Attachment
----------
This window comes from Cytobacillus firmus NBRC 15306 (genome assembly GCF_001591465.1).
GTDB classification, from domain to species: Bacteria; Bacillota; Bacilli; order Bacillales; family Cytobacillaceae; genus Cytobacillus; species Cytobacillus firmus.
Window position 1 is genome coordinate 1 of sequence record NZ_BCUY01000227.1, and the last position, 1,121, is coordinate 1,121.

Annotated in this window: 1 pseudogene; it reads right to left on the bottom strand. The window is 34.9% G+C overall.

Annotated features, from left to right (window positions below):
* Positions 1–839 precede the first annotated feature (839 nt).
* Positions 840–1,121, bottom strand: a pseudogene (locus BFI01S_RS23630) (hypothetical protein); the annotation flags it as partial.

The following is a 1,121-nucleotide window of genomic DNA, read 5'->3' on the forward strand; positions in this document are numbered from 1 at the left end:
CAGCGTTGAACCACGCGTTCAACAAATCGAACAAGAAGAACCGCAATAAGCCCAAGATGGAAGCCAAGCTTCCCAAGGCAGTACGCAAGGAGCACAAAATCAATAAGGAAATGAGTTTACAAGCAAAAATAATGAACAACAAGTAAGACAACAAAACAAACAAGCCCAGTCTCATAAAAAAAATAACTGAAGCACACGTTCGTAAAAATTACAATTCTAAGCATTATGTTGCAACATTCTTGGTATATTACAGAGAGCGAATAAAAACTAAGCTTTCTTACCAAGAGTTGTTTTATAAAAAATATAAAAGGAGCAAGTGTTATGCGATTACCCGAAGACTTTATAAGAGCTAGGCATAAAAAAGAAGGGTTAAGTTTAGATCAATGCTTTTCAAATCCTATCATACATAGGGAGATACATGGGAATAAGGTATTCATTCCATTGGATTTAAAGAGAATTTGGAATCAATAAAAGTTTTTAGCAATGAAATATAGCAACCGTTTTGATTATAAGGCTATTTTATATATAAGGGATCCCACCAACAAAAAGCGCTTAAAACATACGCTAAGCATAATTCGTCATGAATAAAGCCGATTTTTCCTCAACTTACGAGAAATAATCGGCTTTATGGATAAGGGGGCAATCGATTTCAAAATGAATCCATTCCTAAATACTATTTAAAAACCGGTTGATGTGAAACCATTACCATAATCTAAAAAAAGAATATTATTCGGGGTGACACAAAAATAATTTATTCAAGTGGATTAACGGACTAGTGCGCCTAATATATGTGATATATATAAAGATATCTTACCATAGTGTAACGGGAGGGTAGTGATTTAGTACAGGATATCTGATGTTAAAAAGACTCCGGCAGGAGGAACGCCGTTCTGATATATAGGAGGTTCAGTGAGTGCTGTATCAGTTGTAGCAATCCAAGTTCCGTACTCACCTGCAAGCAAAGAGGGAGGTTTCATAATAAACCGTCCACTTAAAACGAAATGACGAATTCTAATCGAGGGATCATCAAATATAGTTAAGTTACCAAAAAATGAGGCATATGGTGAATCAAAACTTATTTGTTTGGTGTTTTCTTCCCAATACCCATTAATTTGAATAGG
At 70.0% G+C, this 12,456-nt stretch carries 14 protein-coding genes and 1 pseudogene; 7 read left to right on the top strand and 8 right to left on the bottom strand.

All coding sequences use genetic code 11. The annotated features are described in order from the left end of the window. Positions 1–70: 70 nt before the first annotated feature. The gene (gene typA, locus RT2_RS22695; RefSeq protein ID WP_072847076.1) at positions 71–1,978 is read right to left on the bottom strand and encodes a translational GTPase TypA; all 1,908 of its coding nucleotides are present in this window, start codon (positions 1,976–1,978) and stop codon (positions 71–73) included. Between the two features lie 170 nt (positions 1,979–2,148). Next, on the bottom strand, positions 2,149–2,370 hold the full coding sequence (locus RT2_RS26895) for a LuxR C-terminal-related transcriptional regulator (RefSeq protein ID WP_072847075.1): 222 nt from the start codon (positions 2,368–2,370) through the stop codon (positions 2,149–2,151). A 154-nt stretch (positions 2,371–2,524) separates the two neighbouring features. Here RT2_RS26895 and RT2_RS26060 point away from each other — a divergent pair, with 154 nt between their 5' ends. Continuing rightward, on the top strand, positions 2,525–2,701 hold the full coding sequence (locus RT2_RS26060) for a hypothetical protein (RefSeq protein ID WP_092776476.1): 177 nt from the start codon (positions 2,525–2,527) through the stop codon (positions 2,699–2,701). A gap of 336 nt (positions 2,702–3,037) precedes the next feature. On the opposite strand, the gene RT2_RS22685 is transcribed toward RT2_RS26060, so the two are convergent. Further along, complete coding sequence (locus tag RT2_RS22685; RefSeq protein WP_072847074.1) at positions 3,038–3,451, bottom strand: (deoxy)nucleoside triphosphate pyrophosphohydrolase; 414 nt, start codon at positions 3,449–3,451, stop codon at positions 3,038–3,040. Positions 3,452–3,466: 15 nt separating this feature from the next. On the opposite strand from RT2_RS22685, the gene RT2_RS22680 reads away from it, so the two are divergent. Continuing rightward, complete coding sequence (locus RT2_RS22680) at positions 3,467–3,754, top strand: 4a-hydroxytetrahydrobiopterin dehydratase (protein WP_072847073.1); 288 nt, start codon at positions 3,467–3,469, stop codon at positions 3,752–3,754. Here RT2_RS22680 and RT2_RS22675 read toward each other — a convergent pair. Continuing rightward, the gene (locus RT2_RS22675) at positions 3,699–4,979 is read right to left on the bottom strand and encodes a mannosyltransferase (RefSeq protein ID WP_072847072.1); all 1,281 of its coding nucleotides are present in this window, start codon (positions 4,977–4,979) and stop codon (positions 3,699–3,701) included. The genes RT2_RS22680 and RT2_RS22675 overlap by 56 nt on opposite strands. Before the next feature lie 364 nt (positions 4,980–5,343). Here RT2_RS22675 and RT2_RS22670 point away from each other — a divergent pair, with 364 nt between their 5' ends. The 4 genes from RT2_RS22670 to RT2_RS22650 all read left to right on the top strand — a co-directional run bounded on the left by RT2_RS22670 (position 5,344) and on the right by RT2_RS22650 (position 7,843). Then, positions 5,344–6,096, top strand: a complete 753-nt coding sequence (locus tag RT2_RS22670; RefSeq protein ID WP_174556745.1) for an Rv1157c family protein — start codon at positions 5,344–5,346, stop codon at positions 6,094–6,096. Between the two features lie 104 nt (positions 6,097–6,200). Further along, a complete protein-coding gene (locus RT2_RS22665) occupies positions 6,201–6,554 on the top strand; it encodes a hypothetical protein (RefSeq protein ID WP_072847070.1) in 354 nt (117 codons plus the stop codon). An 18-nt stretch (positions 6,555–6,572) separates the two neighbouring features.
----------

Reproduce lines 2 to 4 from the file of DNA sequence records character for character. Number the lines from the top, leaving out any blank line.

GTDB classification, from domain to species: Bacteria; Bacillota; Bacilli; order Bacillales; family Cytobacillaceae; genus Cytobacillus; species Cytobacillus firmus.
Window position 1 is genome coordinate 1 of sequence record NZ_BCUY01000227.1, and the last position, 1,121, is coordinate 1,121.

Annotated in this window: 1 pseudogene; it reads right to left on the bottom strand. The window is 34.9% G+C overall.